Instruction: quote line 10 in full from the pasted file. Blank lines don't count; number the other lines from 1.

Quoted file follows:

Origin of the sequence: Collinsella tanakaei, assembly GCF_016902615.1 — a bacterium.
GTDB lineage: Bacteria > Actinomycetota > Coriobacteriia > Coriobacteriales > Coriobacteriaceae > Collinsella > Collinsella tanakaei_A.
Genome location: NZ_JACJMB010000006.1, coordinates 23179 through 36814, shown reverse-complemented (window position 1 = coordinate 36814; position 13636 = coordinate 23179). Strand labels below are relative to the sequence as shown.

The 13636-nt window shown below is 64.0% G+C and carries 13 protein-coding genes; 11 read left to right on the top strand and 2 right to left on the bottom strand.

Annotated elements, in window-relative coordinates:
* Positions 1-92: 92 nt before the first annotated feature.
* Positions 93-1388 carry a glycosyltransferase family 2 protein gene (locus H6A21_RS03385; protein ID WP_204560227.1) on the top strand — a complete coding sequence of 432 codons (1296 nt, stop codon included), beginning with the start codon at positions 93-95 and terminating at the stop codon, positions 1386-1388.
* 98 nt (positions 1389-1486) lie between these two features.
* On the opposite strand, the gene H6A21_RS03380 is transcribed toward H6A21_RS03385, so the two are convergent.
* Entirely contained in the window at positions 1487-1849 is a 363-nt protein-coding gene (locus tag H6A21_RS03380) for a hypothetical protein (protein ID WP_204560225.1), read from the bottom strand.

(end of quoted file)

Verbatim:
* Entirely contained in the window at positions 1487-1849 is a 363-nt protein-coding gene (locus tag H6A21_RS03380) for a hypothetical protein (protein ID WP_204560225.1), read from the bottom strand.